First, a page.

The Epic of Everest, featuring three special introductions, will be available to BFFS members and associates to book from the BFI on DVD or Blu-ray at the special rate of £65 + VAT from the 1st January. To qualify for the offer bookings will need to be made by the end of March, though the screening can take place after that time! The BFI have also kindly allowed BFFS members and associates access to special marketing and educational resources including poster artwork, a selection of stills and programme notes. For further information on these, as well as your Member Offer code, please email rich.bffs@gmail.com

To book the film, please email bookings.films@bfi.org.uk or phone 020 7957 8935 with your Member Offer code.

In celebration of the release of The Epic of Everest and our special Member Offer, BFFS Managing Director Deborah Parker spoke to the director of the Kendal Mountain Festival, the UK’s biggest celebration of mountain film, about the significance of both the climb and the film.

Robin, what is it about mountains that fuels this desire to explore and conquer?

The attraction to mountains and mountaineering is, I suspect, quite a personal thing.

For me it’s very much about their stark, clean beauty; a place which in its best light, is beyond the mundane, an environment with an otherworldly feel with an almost spiritual context. And it’s certainly about being able to explore them, to see something new and to gain an understanding of a fascinating topography.

Conquest has no place (for me at least) in mountaineering. Yes, there is a degree of competition, but that is with oneself, trying to stretch yourself, to realise your athletic and intellectual potential. I’ve never felt a sense of conquest on a mountain, rather that I’ve been fortunate to get to a summit and just hope that my luck holds, so I can enjoy a beer at the bottom.

What impact did the 1924 expedition have on mountaineering?

Well it set back mountaineering on Everest for a decade.

I’m afraid some expedition members offended the Tibetan government by removing geological samples and by taking back a troupe of Tibetan dancers to perform in London. As a result no further attempts were allowed till 1933 after ‘political bridges’ were re-built.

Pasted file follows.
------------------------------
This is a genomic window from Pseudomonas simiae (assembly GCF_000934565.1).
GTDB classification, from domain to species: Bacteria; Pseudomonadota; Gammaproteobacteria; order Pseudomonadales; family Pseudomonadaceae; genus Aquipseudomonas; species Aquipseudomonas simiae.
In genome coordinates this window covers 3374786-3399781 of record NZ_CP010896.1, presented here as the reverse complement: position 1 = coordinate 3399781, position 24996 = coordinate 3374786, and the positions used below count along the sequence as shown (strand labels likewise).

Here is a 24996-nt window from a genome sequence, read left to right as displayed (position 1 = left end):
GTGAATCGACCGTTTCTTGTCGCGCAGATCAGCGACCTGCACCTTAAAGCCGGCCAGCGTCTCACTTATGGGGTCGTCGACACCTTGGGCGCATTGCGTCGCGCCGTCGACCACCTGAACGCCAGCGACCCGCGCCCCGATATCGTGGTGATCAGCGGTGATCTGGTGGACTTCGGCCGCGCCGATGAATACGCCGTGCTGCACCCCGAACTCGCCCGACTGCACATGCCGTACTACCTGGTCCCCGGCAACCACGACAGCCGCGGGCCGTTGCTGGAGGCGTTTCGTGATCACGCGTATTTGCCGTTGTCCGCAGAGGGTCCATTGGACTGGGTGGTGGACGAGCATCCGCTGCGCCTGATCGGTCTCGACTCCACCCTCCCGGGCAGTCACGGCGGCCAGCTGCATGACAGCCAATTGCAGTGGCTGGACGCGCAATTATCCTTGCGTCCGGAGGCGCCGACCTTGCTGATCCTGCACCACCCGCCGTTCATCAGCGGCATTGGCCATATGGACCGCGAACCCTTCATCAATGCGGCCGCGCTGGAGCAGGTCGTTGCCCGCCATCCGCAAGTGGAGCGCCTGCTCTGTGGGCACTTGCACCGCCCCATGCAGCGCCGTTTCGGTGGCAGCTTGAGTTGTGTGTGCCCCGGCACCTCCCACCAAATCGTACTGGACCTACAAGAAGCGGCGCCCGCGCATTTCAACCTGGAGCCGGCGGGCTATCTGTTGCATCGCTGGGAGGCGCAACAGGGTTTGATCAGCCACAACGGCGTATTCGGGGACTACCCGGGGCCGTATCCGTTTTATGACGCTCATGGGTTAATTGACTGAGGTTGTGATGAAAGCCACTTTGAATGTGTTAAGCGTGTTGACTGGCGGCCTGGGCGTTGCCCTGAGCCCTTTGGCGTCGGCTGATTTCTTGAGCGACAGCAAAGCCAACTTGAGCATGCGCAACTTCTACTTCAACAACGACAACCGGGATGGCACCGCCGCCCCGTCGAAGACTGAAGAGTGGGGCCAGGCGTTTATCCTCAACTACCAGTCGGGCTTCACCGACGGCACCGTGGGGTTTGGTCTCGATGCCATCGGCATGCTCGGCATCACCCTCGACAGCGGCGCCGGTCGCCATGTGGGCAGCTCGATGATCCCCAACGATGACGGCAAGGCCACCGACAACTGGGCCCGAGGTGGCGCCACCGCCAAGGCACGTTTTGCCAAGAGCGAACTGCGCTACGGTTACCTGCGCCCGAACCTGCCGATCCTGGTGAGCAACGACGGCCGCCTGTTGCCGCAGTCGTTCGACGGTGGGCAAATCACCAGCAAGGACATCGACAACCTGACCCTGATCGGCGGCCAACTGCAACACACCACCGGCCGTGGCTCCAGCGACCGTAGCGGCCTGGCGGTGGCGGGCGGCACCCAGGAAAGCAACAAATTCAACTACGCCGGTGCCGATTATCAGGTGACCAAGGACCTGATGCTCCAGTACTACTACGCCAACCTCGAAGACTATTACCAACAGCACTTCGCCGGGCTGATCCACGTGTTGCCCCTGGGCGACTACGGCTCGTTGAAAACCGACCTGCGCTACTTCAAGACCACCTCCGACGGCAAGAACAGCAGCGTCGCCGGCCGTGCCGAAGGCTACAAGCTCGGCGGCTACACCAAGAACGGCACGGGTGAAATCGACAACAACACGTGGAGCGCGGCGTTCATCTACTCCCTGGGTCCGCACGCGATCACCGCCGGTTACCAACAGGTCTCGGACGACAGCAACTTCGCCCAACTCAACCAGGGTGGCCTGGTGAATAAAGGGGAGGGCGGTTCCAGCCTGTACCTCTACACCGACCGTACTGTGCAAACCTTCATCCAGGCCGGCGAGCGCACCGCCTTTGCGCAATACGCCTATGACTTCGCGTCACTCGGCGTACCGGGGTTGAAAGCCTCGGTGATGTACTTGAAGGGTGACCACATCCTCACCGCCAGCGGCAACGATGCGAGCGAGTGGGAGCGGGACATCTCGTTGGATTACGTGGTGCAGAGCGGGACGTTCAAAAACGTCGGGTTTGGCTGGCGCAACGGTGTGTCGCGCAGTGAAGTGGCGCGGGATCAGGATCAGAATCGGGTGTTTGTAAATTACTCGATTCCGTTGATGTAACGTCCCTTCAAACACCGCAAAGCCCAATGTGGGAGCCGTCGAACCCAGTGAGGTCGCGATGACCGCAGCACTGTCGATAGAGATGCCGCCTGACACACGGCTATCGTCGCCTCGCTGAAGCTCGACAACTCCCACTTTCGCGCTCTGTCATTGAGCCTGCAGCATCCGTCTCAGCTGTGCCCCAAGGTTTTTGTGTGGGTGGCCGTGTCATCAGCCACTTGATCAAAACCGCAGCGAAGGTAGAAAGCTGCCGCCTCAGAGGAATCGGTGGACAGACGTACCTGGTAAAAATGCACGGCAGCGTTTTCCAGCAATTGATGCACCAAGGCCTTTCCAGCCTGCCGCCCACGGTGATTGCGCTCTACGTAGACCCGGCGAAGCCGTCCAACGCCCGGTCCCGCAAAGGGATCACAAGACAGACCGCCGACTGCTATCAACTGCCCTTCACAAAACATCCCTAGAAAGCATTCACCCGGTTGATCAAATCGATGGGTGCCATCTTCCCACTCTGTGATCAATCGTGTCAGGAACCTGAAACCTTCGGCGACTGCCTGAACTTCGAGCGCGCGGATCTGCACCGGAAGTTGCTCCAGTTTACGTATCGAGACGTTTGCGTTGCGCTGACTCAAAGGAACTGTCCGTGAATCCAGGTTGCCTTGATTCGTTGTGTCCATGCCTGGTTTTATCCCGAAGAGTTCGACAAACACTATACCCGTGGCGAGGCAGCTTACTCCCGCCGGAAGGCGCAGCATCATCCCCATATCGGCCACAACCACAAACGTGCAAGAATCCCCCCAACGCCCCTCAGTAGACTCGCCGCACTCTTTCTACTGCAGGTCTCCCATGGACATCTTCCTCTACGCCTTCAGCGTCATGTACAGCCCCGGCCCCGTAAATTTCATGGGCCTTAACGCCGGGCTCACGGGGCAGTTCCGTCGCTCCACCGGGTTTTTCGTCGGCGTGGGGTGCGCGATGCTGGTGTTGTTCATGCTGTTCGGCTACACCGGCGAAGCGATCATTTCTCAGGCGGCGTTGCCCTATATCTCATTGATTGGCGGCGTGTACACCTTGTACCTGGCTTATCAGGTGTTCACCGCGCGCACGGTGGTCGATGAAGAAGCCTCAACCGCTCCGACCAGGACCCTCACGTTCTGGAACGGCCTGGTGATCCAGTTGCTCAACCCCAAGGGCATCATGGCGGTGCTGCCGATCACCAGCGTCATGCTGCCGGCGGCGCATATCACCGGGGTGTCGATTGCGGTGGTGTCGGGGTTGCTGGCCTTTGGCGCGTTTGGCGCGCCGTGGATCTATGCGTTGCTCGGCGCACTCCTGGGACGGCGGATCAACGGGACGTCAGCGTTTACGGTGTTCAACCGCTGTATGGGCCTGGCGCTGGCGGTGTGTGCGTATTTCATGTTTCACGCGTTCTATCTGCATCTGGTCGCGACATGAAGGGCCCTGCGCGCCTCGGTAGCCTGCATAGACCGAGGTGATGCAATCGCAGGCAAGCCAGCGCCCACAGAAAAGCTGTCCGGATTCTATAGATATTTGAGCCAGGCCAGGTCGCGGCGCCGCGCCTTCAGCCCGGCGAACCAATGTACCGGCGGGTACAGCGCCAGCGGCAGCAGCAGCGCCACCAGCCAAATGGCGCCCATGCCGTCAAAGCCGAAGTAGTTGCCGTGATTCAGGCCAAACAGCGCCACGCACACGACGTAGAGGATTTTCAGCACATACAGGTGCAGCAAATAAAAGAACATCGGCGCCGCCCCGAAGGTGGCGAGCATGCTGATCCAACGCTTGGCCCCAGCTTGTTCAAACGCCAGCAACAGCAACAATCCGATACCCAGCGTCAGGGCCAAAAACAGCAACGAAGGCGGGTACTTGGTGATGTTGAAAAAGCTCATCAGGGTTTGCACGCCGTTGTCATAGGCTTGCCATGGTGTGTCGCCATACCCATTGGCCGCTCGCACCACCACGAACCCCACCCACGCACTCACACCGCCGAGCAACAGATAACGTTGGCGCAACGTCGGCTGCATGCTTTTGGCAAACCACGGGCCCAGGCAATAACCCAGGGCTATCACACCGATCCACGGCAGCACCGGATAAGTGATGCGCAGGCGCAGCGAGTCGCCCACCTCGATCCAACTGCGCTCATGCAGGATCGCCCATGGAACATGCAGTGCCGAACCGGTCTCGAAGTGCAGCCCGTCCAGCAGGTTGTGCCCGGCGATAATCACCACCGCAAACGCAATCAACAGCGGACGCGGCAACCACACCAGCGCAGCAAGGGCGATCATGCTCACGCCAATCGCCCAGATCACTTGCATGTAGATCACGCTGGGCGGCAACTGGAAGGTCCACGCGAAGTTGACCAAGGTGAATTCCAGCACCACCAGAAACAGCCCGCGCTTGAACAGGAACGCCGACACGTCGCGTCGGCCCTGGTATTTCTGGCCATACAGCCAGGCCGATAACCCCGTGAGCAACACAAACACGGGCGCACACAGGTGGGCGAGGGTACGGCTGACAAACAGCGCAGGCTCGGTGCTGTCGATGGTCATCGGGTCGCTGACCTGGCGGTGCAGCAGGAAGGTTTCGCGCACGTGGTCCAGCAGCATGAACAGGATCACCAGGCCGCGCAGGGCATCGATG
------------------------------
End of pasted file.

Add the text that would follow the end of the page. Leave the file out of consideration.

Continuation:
The big focus from 1924 was obviously the loss of Mallory and Irvine and the way this was mythologised by Post WW1 Britain – and the ongoing obsession with whether, or not they reached the summit. Their loss cemented the view that Everest was very much a British – and Imperial – project set in a heroic mould. This would have a major effect on events around the mountain in the 1950s and the first ascent.

However, Mallory and Irvine’s demise did greatly detract from Edward Norton’s amazing attempt – when he set a height record which would last until the Swiss attempt on Everest’s South East Ridge in 1952. It’s interesting that none of the arguably better informed and equipped expeditions in the 1930s bettered his record. It’s a shame he isn’t more widely recognised.

The element of national prestige associated with Everest and Britain did accelerate the interest of other nations in the highest Himalayan mountains (what we’d now call the 8000m peaks), most notably the German connection with Nanga Parbat, the French with Annapurna, and the US and Italians with K2. Although this would take a number of years to fully emerge.

In a wider mountaineering context, Everest was often seen as a bit of a distraction – even a nuisance – by other mountaineers. Yes there was the undoubted appeal of climbing the world’s highest summit, but high-altitude mountaineering really doesn’t reflect the sporting joy of simpler climbing on lower peaks. This frustration was undoubtedly felt by Eric Shipton – who while well known for his Everest expeditions in the 1930s preferred low key trips such as his exploration of the Nanda Devi Sanctuary.

All the blame for the fact British alpinists lost the pre-eminence they’d enjoyed before WWI shouldn’t be attributed to our focus on Everest, but it was certainly a major factor.

It is thought that Mallory and Irvine may have reached the summit – what are your thoughts?


Possible, but highly improbable.